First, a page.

The Best Korean Restaurants In Seattle

Kimchi tofu stew, cheese-topped ​​ddukbokki, truffle ribeye bulgogi, and more.
The Best Korean Restaurants In Seattle image

photo credit: Nate Watters

You can always count on Korean food for a sensory experience. There’s the banchan that refills itself. Sizzling dolsots that you can only hope land on your table. Kimchi tofu stew that clears sinuses with one sniff. Blazing hot barbecue grills that could singe a carefree forearm. Spice, fermentation, marinated meat, and more—this guide to the best Korean food in Seattle has it all.

Looking for some great Korean BBQ? We have a guide for that, too.


photo credit: Nate Watters


Queen Anne

$$$$Perfect For:Casual Weeknight DinnerFirst/Early in the Game DatesImpressing Out of TownersWalk-Ins


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Editor's note: Paju is relocating to a new location in South Lake Union.

We would buy Kraken tickets and wear our Buoy The Sea-Troll costume just for an excuse to go to Paju beforehand. The interior is simple at this Queen Anne spot, but the food is so special occasion-worthy that you'll probably be looking down at your plate the entire time anyway. Squid ink-infused kimchi fried rice with bacon, truffled ribeye bulgogi topped with crisped-up quinoa and charred enoki mushrooms, and lemon verbena yellowtail with slivers of green apple make Paju the best Korean restaurant in Seattle.

photo credit: Nate Watters

At first glance, Dark Room is a cocktail bar. Fine, it’s also just a really dark room. But this Greenwood spot is not merely a place to stumble in for a mai tai and something crunchy. The small dishes here are fun but self-aware at the same time—like Crocs and Amy Schumer—and are perfect for mixing and matching outstanding Korean small plates to construct a perfect meal. There’s teriyaki-glazed Spam rice bowls, beef and pork meatballs in a comforting rice porridge, and a tangy pimento cheese made with kimchi and Beecher’s that deserves its own publicist.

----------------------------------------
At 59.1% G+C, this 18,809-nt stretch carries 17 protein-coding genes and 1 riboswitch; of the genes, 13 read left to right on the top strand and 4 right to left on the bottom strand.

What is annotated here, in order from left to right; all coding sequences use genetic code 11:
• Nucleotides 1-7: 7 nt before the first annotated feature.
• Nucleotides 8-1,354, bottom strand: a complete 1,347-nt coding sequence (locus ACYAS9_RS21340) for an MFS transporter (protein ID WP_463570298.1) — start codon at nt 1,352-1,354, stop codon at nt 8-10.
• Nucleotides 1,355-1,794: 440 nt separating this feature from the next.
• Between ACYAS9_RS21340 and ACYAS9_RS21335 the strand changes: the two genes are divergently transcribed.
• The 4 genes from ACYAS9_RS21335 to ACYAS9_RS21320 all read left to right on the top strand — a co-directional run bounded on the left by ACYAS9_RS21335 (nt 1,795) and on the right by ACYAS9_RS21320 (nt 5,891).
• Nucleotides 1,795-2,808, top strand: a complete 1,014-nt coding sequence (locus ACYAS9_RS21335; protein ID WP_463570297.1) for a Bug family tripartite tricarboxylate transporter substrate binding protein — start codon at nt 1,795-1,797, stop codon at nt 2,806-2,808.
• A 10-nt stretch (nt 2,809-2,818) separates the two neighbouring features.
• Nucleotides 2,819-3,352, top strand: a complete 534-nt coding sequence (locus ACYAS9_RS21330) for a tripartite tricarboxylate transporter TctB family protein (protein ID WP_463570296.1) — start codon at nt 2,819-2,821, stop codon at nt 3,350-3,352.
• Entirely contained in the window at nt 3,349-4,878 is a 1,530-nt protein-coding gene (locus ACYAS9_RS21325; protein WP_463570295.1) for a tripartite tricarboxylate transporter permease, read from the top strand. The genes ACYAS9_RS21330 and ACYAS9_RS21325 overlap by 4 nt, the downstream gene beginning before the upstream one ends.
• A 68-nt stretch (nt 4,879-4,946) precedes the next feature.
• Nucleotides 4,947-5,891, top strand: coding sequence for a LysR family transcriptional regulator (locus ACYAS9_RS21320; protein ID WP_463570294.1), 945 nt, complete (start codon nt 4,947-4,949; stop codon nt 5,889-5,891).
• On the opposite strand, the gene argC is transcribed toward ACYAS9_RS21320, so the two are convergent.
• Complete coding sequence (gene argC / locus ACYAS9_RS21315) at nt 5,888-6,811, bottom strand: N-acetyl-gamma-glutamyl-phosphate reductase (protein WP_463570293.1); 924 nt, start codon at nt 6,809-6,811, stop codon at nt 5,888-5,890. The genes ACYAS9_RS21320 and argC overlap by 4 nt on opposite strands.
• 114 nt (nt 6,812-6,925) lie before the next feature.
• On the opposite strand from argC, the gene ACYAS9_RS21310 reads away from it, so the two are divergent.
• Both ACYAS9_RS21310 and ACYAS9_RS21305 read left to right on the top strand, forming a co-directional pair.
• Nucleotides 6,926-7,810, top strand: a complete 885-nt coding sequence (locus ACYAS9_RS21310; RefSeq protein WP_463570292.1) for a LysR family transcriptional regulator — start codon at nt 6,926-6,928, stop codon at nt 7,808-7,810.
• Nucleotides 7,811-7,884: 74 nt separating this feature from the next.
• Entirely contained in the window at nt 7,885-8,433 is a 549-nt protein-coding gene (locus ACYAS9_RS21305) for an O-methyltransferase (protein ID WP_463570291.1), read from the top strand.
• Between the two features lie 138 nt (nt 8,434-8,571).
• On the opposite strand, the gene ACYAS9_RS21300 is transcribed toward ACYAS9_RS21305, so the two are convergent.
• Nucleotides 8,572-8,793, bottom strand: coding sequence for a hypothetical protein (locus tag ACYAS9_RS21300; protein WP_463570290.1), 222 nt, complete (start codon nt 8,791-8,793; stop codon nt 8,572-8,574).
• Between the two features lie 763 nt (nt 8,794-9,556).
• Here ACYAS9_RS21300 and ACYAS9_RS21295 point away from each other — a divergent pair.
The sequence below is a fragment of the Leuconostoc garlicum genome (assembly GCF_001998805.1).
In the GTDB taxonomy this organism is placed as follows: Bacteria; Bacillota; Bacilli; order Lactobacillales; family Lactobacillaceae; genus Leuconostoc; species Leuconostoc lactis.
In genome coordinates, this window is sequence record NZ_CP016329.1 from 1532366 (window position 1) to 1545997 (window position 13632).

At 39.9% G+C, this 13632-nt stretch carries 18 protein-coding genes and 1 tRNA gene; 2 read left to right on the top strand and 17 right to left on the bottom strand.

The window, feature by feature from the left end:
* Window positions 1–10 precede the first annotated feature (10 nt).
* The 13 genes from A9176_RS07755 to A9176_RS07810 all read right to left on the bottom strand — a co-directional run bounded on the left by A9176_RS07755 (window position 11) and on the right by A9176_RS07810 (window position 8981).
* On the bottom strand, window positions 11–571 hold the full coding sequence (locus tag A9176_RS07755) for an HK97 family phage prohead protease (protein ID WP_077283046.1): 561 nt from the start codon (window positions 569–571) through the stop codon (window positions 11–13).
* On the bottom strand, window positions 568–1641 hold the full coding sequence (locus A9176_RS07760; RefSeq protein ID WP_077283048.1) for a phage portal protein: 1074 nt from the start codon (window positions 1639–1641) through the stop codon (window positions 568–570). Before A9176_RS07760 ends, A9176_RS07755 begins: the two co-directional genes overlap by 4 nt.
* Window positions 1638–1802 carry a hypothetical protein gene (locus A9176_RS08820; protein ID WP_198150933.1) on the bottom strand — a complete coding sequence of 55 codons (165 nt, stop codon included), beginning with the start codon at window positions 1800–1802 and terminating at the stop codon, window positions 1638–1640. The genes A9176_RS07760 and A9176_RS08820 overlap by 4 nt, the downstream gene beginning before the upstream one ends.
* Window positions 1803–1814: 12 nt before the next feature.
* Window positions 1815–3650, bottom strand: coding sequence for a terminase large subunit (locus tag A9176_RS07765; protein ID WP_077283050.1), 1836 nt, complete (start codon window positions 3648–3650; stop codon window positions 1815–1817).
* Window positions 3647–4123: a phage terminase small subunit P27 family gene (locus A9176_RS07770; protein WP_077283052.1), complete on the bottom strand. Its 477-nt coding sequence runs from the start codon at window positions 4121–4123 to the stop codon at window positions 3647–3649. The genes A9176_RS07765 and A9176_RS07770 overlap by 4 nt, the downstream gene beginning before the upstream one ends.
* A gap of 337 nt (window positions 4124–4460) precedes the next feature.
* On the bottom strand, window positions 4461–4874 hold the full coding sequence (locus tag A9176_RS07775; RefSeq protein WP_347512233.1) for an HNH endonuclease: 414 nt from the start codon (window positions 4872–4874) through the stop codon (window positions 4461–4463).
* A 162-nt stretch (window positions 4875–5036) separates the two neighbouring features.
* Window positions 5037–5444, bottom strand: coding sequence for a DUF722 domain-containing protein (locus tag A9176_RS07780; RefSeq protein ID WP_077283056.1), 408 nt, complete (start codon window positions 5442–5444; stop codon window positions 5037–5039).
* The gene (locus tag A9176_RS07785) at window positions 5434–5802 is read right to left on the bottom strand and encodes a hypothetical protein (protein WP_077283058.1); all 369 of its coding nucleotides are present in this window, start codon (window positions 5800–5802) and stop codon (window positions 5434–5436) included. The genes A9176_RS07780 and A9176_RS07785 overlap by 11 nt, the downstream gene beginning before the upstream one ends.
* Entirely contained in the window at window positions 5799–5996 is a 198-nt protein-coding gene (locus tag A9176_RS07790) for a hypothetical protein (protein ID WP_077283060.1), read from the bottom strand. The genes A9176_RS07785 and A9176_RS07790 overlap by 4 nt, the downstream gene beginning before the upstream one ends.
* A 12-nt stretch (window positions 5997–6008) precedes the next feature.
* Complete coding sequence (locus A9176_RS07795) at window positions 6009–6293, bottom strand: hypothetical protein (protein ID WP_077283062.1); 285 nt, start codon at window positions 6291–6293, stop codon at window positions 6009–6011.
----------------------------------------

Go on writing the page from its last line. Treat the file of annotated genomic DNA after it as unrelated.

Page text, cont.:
At this intimate Madison Park spot, appetizers steal the show, like fried rice cakes with a donut-like chew on the inside and a caramelized sweet chili sauce on the outside. The fried ghimmari—peppery glass noodle bundles wrapped in seaweed and deep-fried—is another non-negotiable at Hanok. Share a larger entree or two, like dolsot bibimbap delivered in a sizzling skillet that leaves behind a crispy rice bottom worth fighting over. With easy parking and quiet neighborhood surroundings, Hanok rules for a casual weeknight dinner or date night

photo credit: Nate Watters

Right off The Ave, there’s a crowded basement packed with chatty students, steamy windows, and that vague awkwardness that happens when you enter a room and nobody notices. No, this isn't a UW fraternity party. It’s Korean Tofu House. And instead of the various vices found at college keggers, there are sizzling skillets of short ribs and umami-filled pots of kimchi tofu stew while trays of banchan whizz by. Try not to fill up on the sesame bean sprouts and fish cakes before your first entree arrives.

This completely gluten-free Pioneer Square counter spot has a short menu of hot entrees as well as a deli case full of banchan you could also build a meal around, like apple cucumber potato salad, spicy squid, or, our favorite, marinated eggs. The eggs are jammy in the middle and tamari-soaked on the outside, and are well worth including in a banchan-based trio—or added alongside gochujang-y bibimbap with bulgogi and greens. And if there’s an atmospheric river in the forecast and only something soupy will do, order the spicy potato stew "Sara's Way," which means the addition of rice and chili oil. It's hard to imagine a better lunch around Downtown.